Provision is also made to register collective membership marks in order to identify groups and their membership, such as school groups, labor groups, fraternities and sororities. An example of such a mark is “DECA,” an acronym of Distributive Education Clubs of America, used to identify members in the national organization headquartered in Reston, Virginia.

Certification marks can also be registered to provide identification of goods and services that have met certain qualifications, such as the well known “UL” used by Underwriters Laboratories on electrical consumer products.

C. Actively Maintain Your Proprietary Right

Prior to completion of the registration process, the owner of the mark may indicate his or her proprietary rights and interest by placing a notice “TM” or “SM” adjacent to the mark. After the federal registration process has been completed, the notice “®” should be used.

Generally, the most effective marks are those that have been thought of or coined by the owner in a fanciful, arbitrary, or at least a semi-arbitrary basis. The mark can be suggestive of the goods or services, but should not be descriptive (descriptive marks are difficult to protect until they have acquired “secondary meaning” through extensive use).

A fanciful trademark is one that had no meaning before its use as a trademark; it is generally the strongest type of mark. An example is “Kodak.” It generally is the strongest type of mark, because it is inherently distinct. Now after many years of use and successful enforcement, the mark represents substantial “good will” of its owner.

An arbitrary mark is a common word used in an unrelated context. An example is the trademark “Apple” for computers. “Apple” is arbitrary as applied to computers. A suggestive mark suggests a quality or characteristic of the good or service. A suggestive mark requires some thought and/or imagination to reach a conclusion as to the nature of the goods. An example of a suggestive mark is BAC-A-BELT for belt-backing material.

Once the mark has been adopted, used and registered, the owner must continue to use and effectively enforce its right of exclusive use. If a trademark-holder ceases use of the trademark, the mark may be deemed abandoned, resulting in a forfeiture of the holder’s rights. Or, if a manufacturer allows its trademark to be used by competing manufacturers, the trademark significance is lost and the term can become generic. Examples of marks that have been lost in this way (at least in the United States) are “aspirin” for a pharmaceutical preparation and “cellophane” for transparent wrapping material. Finally, improper licensing or assignment of trademarks can result in loss of trademark rights. For example, a trademark licensed to a franchisee without adequate quality control or supervision by the trademark owner, could be canceled.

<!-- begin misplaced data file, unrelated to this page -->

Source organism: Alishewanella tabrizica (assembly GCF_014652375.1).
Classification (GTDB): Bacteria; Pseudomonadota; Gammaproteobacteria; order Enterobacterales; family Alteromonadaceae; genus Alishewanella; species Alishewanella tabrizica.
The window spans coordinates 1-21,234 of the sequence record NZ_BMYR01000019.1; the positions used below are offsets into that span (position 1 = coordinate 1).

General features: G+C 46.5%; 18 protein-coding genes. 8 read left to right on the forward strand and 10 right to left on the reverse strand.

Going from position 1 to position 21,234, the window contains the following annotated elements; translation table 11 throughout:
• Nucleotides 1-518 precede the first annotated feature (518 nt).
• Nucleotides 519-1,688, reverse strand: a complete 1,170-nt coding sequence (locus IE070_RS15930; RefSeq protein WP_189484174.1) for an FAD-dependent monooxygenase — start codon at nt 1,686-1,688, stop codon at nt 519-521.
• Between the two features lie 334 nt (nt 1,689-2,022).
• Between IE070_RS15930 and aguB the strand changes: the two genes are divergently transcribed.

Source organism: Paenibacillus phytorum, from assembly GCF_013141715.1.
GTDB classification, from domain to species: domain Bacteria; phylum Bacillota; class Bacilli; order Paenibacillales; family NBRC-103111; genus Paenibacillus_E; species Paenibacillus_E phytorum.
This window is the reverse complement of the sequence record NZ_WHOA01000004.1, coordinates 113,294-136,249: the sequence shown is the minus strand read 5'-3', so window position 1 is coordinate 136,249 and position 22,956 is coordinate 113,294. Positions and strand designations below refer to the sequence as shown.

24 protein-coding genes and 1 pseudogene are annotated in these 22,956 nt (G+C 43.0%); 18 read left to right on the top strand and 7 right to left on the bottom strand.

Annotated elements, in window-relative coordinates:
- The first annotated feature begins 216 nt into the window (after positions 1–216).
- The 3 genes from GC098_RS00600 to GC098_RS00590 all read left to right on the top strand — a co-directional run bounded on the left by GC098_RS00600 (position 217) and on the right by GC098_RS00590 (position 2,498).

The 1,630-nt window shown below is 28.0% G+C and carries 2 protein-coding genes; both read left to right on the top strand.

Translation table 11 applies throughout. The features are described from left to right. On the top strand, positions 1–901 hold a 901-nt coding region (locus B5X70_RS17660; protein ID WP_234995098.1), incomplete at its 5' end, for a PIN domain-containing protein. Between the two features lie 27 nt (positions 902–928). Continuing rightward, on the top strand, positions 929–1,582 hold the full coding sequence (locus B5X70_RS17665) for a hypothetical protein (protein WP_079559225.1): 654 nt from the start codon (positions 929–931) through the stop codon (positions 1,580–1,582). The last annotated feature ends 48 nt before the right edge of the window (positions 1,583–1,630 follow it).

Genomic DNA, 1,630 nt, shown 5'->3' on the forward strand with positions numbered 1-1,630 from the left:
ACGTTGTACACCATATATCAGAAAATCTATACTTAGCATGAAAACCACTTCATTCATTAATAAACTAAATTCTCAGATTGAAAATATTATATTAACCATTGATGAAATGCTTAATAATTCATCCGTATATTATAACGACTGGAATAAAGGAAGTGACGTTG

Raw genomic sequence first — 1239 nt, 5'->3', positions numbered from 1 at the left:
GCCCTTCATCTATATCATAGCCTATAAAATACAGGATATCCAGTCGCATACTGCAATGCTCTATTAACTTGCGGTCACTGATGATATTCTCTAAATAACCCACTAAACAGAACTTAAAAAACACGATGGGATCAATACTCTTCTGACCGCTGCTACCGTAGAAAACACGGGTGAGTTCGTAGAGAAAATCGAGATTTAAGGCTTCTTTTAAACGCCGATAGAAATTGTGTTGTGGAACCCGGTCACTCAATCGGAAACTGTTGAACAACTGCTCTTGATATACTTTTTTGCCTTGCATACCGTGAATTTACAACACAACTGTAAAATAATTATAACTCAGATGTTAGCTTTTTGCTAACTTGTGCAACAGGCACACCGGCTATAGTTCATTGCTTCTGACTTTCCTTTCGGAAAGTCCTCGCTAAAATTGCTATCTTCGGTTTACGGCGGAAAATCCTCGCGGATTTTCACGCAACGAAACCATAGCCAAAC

III. COPYRIGHTS

A.  Copyright Protects You if You are an Author or Artist

A copyright covers written works and artistic endeavors and allows the owner to exclude others from reproducing the work. To be copyrightable, the material must be original and possess a minimum level of creativity.

In addition to literary works, music, dramatic works, dances, pictures, graphic art works, computer programs, motion pictures, and sound recordings can be protected by copyright.

B. You Need a Copyright Registration to Perfect Your Right

Although an author’s copyright arises automatically upon creation and fixation of the work in some “tangible medium of expression,” registration of the copyright provides numerous benefits. Copyright registration must be done at the federal level through the U.S. Copyright Office. The Copyright Act of 1976 (as amended) provides that the term of a federal registration for any work created in or after 1978 is the lifetime of the author, plus seventy (70) years. For anonymous works, pseudoanonymous works, commissioned works or the like, the term is ninety-five (95) years from publication, or one hundred twenty (120) years from creation, whichever is shorter.

A proper copyright notice, also no longer required, should be placed on the work prior to publication, and each copy distributed must bear the proper copyright notice, which properly comprises the symbol “©,” the word “copyright” or the abbreviation “copr.” as well as the year of first publication of the work and the name of the copyright claimant.

As an example: © 1977 Robert P. Smith.

Sound recordings may include a similar special notice with the letter “P” in a circle on the label: ℗ 1977 Smith Recording Co.

The copyright notice does not require any advance permission from, or registration with, the Copyright Office. However, a copyright registration should be obtained as soon after publication as possible to provide the copyright owner with prima facie evidence of copyright validity. You can register online through the electronic Copyright Office at a reduced fee. If you file online, you may attach an electronic copy of your deposit unless a hard-copy deposit is required under the “Best Edition” requirements of the Library of Congress.

updated 7/2012

Prepared and issued as a public service by the Intellectual Property Law Section of the Virginia State Bar
 

For assistance in finding a lawyer, contact the
VIRGINIA LAWYER REFERRAL SERVICE
1 (800) 552-7977 (Statewide)
(804) 775-0808 (Richmond, VA)
(804) 775-0502 (Voice/TDD) 

Website for the Intellectual Property Section of the Virginia State Bar: http://www.vsb.org/site/sections/intellectualproperty
Website for the U.S. Patent and Trademark Office: www.uspto.gov
Website for the U.S. copyright office: www.copyright.gov

Updated: Apr 14, 2014